Death and the Body in the Eighteenth-Century Novel demonstrates that archives continually speak to the period's rising funeral and mourning culture, as well as the increasing commodification of death and mourning typically associated with nineteenth-century practices. Drawing on a variety of historical discourses—such as wills, undertaking histories, medical treatises and textbooks, anatomical studies, philosophical treatises, and religious tracts and sermons—the book contributes to a fuller understanding of the history of death in the Enlightenment and its narrative transformation. Death and the Body in the Eighteenth-Century Novel not only offers new insights about the effect of a growing secularization and commodification of death on the culture and its productions, but also fills critical gaps in the history of death, using narrative as a distinct literary marker. As anatomists dissected, undertakers preserved, jewelers encased, and artists figured the corpse, so too the novelist portrayed bodily artifacts. Why are these morbid forms of materiality entombed in the novel? Jolene Zigarovich addresses this complex question by claiming that the body itself—its parts, or its preserved representation—functioned as secular memento, suggesting that preserved remains became symbols of individuality and subjectivity. To support the conception that in this period notions of self and knowing center upon theories of the tactile and material, the chapters are organized around sensory conceptions and bodily materials such as touch, preserved flesh, bowel, heart, wax, hair, and bone. Including numerous visual examples, the book also argues that the relic represents the slippage between corpse and treasure, sentimentality and materialism, and corporeal fetish and aesthetic accessory.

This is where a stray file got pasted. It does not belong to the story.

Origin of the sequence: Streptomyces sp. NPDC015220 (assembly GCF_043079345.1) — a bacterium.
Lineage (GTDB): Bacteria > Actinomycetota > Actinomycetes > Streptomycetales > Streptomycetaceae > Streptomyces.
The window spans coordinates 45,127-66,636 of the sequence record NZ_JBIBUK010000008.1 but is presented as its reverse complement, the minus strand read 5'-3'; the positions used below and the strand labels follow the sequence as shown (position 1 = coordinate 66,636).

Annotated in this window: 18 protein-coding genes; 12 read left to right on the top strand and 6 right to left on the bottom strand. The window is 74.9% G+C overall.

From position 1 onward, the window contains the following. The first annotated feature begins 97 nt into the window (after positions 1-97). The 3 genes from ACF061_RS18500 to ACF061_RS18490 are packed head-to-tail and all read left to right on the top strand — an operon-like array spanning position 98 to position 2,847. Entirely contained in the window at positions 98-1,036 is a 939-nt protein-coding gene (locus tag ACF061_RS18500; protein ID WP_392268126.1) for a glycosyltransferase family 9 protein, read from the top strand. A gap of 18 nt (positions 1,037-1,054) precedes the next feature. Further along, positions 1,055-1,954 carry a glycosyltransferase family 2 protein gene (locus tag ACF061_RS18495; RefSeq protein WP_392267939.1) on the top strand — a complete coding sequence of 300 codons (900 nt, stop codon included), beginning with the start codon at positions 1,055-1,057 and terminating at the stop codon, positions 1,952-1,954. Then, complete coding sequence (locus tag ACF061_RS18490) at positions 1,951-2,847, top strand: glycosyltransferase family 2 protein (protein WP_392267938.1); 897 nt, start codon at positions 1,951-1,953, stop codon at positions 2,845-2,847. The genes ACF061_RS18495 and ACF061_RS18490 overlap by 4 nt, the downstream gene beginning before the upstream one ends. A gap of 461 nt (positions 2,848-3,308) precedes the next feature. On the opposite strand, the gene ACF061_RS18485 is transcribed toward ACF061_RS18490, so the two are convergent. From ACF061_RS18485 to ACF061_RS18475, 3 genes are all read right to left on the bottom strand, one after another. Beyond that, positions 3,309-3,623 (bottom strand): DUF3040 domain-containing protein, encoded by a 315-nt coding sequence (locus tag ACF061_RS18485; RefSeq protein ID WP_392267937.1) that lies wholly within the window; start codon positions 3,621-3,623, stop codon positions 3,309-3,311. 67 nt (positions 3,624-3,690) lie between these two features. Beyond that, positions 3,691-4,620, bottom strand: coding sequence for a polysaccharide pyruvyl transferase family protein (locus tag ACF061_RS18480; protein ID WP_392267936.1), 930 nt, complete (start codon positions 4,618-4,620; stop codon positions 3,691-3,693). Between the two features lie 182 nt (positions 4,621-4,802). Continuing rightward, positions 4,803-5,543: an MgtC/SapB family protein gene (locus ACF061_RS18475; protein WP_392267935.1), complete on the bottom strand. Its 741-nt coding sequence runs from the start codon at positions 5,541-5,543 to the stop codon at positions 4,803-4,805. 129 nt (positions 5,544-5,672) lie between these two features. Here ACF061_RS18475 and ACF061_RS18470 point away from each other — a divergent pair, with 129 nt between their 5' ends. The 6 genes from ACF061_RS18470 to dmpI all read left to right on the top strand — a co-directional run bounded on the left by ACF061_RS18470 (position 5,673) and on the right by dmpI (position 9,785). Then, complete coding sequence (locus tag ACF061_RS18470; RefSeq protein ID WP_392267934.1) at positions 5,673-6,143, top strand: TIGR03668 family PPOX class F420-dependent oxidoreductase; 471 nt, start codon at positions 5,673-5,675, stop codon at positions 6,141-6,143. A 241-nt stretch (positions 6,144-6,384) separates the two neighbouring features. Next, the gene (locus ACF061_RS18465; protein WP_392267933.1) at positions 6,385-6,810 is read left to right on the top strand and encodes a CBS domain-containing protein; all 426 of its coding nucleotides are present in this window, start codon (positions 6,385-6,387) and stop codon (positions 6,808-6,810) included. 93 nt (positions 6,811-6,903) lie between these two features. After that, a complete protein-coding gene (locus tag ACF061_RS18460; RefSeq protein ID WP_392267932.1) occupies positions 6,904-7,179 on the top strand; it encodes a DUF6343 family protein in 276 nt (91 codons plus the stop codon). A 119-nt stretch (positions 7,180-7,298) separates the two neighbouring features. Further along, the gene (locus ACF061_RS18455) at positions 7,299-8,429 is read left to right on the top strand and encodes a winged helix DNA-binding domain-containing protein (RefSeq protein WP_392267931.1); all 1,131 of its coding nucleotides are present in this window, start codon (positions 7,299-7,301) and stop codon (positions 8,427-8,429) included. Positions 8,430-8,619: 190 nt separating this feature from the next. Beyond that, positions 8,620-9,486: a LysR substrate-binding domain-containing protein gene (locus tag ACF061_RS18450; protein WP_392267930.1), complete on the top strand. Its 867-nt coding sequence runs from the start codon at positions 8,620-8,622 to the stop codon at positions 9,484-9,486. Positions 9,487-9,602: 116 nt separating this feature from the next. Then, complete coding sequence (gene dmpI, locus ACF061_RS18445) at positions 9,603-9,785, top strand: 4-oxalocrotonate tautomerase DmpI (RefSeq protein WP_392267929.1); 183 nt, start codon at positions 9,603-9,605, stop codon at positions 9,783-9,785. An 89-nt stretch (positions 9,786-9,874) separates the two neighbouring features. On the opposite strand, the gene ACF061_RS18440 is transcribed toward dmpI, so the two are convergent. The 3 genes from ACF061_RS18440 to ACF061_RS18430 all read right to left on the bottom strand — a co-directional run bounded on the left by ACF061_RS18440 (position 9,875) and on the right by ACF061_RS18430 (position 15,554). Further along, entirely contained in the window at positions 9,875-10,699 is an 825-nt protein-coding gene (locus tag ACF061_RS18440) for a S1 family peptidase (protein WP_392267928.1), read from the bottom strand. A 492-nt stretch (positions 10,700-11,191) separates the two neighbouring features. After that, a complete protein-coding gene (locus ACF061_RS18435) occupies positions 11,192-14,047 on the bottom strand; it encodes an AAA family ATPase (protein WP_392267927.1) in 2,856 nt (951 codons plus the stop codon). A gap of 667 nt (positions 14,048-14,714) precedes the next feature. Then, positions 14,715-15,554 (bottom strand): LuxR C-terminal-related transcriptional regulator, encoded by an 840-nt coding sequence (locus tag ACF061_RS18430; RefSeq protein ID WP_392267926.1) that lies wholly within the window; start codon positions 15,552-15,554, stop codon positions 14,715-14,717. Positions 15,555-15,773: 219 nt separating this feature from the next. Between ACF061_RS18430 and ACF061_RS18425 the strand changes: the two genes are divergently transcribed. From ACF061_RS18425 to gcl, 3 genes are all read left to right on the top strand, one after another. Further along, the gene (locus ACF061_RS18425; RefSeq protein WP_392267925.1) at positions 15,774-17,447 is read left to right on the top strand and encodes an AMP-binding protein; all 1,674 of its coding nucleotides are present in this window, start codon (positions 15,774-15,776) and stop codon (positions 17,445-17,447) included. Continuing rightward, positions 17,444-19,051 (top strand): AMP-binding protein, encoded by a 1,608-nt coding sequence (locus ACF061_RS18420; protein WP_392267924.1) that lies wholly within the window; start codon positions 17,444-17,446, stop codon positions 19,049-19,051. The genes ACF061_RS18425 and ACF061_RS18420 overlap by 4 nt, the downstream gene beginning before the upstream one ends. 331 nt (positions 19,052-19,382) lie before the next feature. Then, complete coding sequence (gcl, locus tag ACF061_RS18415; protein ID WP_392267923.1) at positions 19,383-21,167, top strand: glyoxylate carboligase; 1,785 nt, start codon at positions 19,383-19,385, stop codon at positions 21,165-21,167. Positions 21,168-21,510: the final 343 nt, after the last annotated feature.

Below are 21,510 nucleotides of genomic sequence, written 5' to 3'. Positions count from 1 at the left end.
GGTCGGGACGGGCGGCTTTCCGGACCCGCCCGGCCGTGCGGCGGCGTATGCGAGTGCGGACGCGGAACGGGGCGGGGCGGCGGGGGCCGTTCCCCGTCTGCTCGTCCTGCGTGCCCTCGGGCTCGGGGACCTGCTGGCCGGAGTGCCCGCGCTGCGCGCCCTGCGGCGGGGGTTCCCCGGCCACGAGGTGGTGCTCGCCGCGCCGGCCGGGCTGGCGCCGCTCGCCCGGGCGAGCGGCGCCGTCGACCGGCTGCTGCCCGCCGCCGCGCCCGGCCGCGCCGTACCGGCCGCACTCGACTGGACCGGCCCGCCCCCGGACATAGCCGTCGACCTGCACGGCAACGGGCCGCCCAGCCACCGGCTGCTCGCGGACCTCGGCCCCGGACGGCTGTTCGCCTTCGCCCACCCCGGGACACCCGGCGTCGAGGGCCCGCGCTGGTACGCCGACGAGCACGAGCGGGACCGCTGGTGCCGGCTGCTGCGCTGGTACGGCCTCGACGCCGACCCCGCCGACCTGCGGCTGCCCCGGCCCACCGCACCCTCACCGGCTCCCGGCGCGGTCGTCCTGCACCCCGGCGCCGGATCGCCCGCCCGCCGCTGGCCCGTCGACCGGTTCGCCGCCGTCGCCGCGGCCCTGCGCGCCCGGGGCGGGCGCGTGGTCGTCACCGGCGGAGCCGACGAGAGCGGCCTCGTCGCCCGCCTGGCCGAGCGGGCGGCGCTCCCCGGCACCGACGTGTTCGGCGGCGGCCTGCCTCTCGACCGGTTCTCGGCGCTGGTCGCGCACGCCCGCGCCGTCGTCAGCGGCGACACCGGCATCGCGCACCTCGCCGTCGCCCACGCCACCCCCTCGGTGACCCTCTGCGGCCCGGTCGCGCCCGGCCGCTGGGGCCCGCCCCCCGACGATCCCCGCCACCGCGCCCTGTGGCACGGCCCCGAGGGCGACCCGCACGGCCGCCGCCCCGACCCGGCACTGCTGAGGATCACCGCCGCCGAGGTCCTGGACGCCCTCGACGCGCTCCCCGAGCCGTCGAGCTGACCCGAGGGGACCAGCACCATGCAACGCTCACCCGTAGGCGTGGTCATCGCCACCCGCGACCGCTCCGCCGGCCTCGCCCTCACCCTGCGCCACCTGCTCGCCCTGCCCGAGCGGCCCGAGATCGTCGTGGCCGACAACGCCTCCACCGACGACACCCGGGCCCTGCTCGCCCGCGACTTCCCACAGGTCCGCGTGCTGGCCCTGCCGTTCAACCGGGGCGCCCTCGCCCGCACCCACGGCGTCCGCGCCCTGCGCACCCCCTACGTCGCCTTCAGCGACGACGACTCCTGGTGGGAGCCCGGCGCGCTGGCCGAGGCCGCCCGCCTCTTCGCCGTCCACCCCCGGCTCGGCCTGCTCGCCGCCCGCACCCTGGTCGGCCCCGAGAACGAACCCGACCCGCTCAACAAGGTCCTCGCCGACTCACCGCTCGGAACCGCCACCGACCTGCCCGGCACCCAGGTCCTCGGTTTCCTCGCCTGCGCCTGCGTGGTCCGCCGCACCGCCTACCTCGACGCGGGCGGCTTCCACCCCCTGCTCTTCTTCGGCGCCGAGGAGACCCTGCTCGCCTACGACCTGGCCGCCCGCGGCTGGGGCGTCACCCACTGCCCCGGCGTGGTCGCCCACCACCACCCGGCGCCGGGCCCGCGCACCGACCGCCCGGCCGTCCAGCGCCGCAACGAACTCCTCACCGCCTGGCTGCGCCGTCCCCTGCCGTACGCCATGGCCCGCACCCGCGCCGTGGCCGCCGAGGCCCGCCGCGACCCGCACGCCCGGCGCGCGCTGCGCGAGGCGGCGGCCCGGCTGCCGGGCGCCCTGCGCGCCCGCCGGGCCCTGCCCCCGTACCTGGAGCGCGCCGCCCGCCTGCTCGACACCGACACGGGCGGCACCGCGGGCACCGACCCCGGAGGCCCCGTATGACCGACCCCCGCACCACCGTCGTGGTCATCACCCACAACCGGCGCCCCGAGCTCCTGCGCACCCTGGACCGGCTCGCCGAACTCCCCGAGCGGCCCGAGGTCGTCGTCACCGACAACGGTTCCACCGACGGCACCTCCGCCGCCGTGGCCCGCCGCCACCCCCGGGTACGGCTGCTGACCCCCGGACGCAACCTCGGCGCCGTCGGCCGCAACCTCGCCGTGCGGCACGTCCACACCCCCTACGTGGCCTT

Zigarovich's analysis compels us to reassess the eighteenth-century response to and representation of the dead and dead-like body, and its material purpose and use in fiction. In a broader framework, Death and the Body in the Eighteenth-Century Novel also narrates a history of the novel that speaks to the cultural formation of modern individualism.
Jolene Zigarovich is Associate Professor of English at the University of Northern Iowa.